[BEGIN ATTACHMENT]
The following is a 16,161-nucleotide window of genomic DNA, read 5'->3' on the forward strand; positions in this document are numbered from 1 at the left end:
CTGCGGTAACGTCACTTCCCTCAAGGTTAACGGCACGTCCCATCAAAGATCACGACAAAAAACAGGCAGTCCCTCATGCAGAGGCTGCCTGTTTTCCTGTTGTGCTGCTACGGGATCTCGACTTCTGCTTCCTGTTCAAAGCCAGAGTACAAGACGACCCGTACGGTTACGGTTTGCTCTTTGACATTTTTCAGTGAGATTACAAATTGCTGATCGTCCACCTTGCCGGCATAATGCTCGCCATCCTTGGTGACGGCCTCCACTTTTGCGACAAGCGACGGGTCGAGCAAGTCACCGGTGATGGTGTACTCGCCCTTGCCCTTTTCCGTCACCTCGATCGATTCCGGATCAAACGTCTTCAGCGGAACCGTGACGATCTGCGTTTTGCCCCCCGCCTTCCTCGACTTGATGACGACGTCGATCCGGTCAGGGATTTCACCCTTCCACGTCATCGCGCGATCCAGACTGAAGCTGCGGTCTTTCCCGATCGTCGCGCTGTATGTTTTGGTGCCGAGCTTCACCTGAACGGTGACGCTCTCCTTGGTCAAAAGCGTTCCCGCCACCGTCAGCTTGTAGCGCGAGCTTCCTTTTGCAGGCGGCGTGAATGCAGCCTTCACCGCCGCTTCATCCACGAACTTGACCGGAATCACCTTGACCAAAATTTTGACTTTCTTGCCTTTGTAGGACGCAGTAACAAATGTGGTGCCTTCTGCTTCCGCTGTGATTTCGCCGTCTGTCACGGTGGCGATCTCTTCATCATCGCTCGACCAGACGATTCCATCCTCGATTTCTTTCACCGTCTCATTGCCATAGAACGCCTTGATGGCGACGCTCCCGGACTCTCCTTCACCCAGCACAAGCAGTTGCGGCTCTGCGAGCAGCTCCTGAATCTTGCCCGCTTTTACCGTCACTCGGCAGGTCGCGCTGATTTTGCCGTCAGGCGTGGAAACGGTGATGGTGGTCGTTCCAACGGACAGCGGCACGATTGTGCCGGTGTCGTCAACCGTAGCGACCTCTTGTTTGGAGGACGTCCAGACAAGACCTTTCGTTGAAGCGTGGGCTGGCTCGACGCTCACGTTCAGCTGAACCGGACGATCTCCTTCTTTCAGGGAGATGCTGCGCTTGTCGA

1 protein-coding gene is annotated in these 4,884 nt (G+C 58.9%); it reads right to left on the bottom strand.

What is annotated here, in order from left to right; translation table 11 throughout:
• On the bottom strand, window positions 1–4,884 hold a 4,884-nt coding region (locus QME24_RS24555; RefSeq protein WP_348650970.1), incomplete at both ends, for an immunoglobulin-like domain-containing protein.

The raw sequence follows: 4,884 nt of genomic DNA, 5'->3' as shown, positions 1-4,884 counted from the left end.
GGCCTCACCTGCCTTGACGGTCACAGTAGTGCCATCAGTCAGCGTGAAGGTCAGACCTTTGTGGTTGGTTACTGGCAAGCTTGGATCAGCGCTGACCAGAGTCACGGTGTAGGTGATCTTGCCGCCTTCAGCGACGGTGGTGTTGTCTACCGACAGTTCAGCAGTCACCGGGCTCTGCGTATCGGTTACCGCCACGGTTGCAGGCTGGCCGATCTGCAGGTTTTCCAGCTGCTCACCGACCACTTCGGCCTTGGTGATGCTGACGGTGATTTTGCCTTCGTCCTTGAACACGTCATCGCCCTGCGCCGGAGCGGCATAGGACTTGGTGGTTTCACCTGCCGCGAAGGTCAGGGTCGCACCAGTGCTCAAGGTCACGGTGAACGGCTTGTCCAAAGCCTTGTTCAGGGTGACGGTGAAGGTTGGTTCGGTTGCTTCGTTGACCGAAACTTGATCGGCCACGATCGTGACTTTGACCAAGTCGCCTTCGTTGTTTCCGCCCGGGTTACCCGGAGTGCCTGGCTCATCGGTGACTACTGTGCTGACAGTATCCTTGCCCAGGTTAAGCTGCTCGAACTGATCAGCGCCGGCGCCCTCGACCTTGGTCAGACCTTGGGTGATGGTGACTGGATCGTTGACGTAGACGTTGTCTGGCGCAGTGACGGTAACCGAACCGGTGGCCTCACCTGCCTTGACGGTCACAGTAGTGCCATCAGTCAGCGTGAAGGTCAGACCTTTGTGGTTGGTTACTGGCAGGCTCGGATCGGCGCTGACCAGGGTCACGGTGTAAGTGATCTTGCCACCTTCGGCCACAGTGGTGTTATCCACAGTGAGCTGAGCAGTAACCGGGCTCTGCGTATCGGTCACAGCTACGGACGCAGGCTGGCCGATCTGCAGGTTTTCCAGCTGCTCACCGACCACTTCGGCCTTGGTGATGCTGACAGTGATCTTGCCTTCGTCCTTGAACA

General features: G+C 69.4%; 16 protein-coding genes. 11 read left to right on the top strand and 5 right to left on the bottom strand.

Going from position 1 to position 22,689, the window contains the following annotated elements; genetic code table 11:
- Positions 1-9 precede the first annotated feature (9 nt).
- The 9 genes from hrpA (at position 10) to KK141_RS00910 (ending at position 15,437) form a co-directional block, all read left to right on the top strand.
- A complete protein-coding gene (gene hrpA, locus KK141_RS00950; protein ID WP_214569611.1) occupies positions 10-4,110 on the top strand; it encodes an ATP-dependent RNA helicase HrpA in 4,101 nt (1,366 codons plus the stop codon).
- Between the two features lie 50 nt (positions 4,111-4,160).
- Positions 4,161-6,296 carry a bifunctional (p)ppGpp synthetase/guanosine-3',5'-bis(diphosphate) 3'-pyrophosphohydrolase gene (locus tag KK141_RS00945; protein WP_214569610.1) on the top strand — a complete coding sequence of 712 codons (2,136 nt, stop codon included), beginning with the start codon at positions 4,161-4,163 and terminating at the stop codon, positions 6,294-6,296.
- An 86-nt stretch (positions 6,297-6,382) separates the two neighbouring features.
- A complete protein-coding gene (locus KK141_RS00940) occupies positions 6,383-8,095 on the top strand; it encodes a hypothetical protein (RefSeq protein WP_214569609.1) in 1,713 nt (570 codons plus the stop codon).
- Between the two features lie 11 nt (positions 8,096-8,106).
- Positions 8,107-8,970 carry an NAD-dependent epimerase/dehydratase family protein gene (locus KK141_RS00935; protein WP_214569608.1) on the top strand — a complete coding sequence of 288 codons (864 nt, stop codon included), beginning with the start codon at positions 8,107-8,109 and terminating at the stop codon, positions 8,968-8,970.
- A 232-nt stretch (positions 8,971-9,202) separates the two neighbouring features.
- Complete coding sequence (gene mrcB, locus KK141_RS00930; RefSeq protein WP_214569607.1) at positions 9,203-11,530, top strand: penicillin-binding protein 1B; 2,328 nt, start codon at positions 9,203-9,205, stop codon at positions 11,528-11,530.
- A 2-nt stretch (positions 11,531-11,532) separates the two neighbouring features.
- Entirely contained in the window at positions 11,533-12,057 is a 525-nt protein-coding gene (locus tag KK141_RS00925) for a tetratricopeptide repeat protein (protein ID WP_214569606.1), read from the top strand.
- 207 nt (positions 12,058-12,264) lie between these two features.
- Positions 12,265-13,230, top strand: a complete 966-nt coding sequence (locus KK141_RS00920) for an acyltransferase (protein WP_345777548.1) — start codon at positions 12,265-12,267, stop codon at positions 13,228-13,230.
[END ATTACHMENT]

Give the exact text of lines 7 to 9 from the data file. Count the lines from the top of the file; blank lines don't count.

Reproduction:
GGCCTCACCTGCCTTGACGGTCACAGTAGTGCCATCAGTCAGCGTGAAGGTCAGACCTTTGTGGTTGGTTACTGGCAAGCTTGGATCAGCGCTGACCAGAGTCACGGTGTAGGTGATCTTGCCGCCTTCAGCGACGGTGGTGTTGTCTACCGACAGTTCAGCAGTCACCGGGCTCTGCGTATCGGTTACCGCCACGGTTGCAGGCTGGCCGATCTGCAGGTTTTCCAGCTGCTCACCGACCACTTCGGCCTTGGTGATGCTGACGGTGATTTTGCCTTCGTCCTTGAACACGTCATCGCCCTGCGCCGGAGCGGCATAGGACTTGGTGGTTTCACCTGCCGCGAAGGTCAGGGTCGCACCAGTGCTCAAGGTCACGGTGAACGGCTTGTCCAAAGCCTTGTTCAGGGTGACGGTGAAGGTTGGTTCGGTTGCTTCGTTGACCGAAACTTGATCGGCCACGATCGTGACTTTGACCAAGTCGCCTTCGTTGTTTCCGCCCGGGTTACCCGGAGTGCCTGGCTCATCGGTGACTACTGTGCTGACAGTATCCTTGCCCAGGTTAAGCTGCTCGAACTGATCAGCGCCGGCGCCCTCGACCTTGGTCAGACCTTGGGTGATGGTGACTGGATCGTTGACGTAGACGTTGTCTGGCGCAGTGACGGTAACCGAACCGGTGGCCTCACCTGCCTTGACGGTCACAGTAGTGCCATCAGTCAGCGTGAAGGTCAGACCTTTGTGGTTGGTTACTGGCAGGCTCGGATCGGCGCTGACCAGGGTCACGGTGTAAGTGATCTTGCCACCTTCGGCCACAGTGGTGTTATCCACAGTGAGCTGAGCAGTAACCGGGCTCTGCGTATCGGTCACAGCTACGGACGCAGGCTGGCCGATCTGCAGGTTTTCCAGCTGCTCACCGACCACTTCGGCCTTGGTGATGCTGACAGTGATCTTGCCTTCGTCCTTGAACA

General features: G+C 69.4%; 16 protein-coding genes. 11 read left to right on the top strand and 5 right to left on the bottom strand.

Going from position 1 to position 22,689, the window contains the following annotated elements; genetic code table 11: